With all the US debt downgrade talk, I thought it might be interesting to analyze the stock of Moody’s Corp, MCO.
Moody’s Corporation (Moody’s) is a provider of credit ratings; credit and economic related research, data and analytical tools, risk management software and quantitative credit risk measures, credit portfolio management solutions, training and financial credentialing and certification services. Moody’s functions within two segments: Moody’s Investors Service (MIS) and Moody’s Analytics (MA). MIS is the credit rating agency that publishes credit ratings on a range of debt obligations and the entities that issue such obligations in markets worldwide, including various corporate and governmental obligations, structured finance securities and commercial paper programs. The MA segment develops a range of products and services that support the risk management activities of institutional participants in global financial markets.
Below is a 1-year chart of MCO (Moody’s Corporation). Please review the chart with all of my added notations:
Since April, MCO has been holding a very important level of support at $35 (green). Normally, one might expect MCO to bounce on that $35 level again, but instead that level broke yesterday. This break of support is probably not too terribly surprising considering that the stock seemed to be losing steam on each rally up to it’s down trending resistance (red). When a stock breaks a significant support level, traders would expect that stock to move lower, which is what I would now expect from MCO.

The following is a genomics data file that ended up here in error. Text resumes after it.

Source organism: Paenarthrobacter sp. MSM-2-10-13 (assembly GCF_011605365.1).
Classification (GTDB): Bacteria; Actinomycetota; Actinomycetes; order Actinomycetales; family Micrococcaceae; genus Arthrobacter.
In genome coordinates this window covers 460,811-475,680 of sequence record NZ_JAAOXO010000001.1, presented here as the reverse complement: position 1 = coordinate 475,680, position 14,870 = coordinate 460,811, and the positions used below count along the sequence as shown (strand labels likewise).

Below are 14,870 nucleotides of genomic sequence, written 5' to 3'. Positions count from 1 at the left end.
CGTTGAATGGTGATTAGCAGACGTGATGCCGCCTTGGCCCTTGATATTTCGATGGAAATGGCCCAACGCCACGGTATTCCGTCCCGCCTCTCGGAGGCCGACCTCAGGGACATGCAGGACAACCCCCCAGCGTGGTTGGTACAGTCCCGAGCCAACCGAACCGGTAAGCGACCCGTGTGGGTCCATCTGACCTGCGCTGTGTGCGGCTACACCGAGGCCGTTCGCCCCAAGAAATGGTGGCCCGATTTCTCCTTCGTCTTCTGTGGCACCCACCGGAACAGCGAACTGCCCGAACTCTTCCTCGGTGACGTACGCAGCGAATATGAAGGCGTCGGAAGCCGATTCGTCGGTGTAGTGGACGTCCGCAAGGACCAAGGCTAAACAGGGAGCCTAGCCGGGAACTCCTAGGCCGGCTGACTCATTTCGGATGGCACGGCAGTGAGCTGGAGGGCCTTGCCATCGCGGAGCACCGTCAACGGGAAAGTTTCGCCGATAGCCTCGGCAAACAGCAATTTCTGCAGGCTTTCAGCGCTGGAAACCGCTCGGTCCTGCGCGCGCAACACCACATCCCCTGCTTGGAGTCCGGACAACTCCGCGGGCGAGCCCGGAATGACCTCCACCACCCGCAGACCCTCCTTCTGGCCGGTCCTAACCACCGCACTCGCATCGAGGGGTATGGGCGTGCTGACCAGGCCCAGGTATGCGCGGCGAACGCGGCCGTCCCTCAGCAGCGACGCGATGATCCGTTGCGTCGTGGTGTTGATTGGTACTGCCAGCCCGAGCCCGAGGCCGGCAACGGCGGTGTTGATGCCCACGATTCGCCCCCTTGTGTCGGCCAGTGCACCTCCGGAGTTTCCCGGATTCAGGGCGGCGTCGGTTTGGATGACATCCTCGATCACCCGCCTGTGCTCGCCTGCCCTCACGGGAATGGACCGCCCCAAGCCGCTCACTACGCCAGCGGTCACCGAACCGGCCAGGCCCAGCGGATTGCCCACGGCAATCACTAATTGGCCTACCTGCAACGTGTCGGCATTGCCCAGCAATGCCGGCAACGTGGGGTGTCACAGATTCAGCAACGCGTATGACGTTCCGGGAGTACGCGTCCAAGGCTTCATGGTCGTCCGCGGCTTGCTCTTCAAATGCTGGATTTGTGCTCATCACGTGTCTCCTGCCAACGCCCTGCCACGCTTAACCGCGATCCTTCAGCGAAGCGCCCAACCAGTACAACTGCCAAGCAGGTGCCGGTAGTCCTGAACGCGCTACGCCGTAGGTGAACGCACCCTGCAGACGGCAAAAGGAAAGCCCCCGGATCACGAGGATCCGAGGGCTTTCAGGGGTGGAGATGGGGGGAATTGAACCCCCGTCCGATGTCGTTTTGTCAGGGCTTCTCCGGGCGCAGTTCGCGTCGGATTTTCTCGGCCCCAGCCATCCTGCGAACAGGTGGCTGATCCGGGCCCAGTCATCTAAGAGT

The Tale of the Tape: MCO had a very important support level at $35 over the past several months. Yesterday the stock broke below that $35 level, thus it should be moving lower. A short position could be entered now with a stop above $35, or a lower risk entry would be on a rally back up to $35, if that were to happen. A break back above $35 might negate the forecast for an immediate move lower.
Before making any trading decision, decide which side of the trade you believe gives you the highest probability of success. Do you prefer the short side of the market, long side, or do you want to be in the market at all? If you haven’t thought about it, review the overall indices themselves. For example, take a look at the S&P 500. Is it trending higher or lower? Has it recently broken through a key resistance or support level? Making these decisions ahead of time will help you decide which side of the trade you believe gives you the best opportunities.
No matter what your strategy or when you decide to enter, always remember to use protective stops and you’ll be around for the next trade. Capital preservation is always key!
Christian Tharp, CMT